Don’t count Ronnie Milsap out just yet. Some have reported the Country Music Hall of Fame member is embarking on his last tour, but Milsap said his next move is still up in the air.
“I don’t know what I’m going to do next,” he said in an interview with the Sun Herald. “All of my friends are retiring, like Kenny Rogers — I love Kenny Rogers, and I hate that he’s retiring — but I don’t know that I’m ready to do that because this is what I love to do and I don’t know what else I would do.”
In the meantime, Milsap will be returning to Biloxi on Saturday for an 8 p.m. performance at the IP Casino Resort. He said he loves performing on the Coast.
“Oh Lord, yeah, I love playing down in Biloxi,” he said. “I try to get there at least once a year.”
Duets with friends
Milsap also is preparing an album of duets with some of his peers such as Willie Nelson and Leon Russell. The album will feature duets with some of today’s biggest country stars, such as Jason Aldean and Luke Bryan.
He said he is a fan of modern country music.
“I still listen to new country,” he said. “It seems like every so often somebody will say that the new country isn’t any good but every generation is doing their things and carving out a way for country music to live on and the rest of us can move on.”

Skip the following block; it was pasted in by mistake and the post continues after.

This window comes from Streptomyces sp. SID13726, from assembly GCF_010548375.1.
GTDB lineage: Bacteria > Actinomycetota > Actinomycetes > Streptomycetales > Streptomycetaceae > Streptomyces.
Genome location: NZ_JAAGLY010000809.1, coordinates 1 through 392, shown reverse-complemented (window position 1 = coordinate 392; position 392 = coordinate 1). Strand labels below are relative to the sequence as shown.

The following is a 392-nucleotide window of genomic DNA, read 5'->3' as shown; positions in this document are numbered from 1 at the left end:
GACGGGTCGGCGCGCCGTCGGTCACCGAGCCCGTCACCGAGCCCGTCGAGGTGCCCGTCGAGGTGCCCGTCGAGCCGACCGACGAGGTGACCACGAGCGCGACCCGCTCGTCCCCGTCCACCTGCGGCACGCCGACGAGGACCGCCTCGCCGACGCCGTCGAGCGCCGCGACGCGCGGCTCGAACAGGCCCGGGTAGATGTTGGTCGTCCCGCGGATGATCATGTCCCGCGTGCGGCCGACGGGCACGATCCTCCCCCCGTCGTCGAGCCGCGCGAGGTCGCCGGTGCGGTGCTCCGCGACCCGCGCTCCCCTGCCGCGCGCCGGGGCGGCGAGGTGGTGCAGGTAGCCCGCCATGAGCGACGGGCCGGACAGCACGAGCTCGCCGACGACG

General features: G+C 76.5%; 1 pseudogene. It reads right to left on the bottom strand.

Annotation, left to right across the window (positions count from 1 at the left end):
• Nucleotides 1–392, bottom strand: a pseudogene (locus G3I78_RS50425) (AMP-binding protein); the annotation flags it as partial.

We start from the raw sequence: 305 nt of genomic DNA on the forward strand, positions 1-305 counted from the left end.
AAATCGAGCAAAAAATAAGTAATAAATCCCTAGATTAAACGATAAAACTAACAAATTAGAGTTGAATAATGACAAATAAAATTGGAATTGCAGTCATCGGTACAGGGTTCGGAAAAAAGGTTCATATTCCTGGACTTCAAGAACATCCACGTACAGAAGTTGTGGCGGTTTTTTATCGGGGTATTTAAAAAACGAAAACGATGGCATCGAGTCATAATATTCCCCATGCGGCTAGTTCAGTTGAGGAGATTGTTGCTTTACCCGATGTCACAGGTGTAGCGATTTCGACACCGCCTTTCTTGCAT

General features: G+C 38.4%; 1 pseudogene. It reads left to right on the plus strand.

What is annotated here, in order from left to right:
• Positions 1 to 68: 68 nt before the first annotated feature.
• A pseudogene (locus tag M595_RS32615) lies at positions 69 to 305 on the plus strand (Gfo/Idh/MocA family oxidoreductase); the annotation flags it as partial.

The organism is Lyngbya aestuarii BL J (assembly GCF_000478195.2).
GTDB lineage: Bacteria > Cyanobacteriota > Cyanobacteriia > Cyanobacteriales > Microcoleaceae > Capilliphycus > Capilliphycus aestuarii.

Although Milsap said he is happy with the album project, there is, unfortunately, one country legend who will not be on the record — Merle Haggard, who died April 6.
“Losing Merle was a tremendous loss,” he said. “ I was trying to find the perfect song to record with him for the new record before he passed away.”
Playing four decades of hits
Milsap, who turned 73 in January, said he still plays about 100 shows a year and has no problem playing his hits such as “Smoky Mountain Rain” and “What a Difference You’ve Made in My life.”
“I never get tired about playing the songs people want to hear,” he said. “Songs are kind of like your children — you know when and where you recorded them, and you love them all but I take making records seriously — what you put on record stays there forever so you have to be careful with what you record.”
52 years of marriage
His first million seller, “It Was Almost Like a Song,” was not immediately popular with his wife of more than five decades, Joyce Milsap.
“I had a cassette of it that I kept listening to over and she hated it and said it was a terrible song,” he said. “One day, I was listening to a version I had recorded and my wife said, ‘What is that? I love that song.’ I said, ‘Really? That’s that song you said you hated.’ ”
After 52 years of marriage, he said he’s learned to trust Joyce’s instincts about his songs.
“She told me I should sing the high part on ‘Lost in the ’50s Tonight,’ so I went in the studio and did it,” he said. “The next day, I had to rent a Lear jet to fly to the next town. It cost me $10,000 to get there — that was a $10,000 high-C note.”
Where: IP Casino Resort at 850 Bayview Ave. in Biloxi
When: 8 p.m. Saturday
Tickets: Start at $25 and a few are still available at Ticketmaster.com.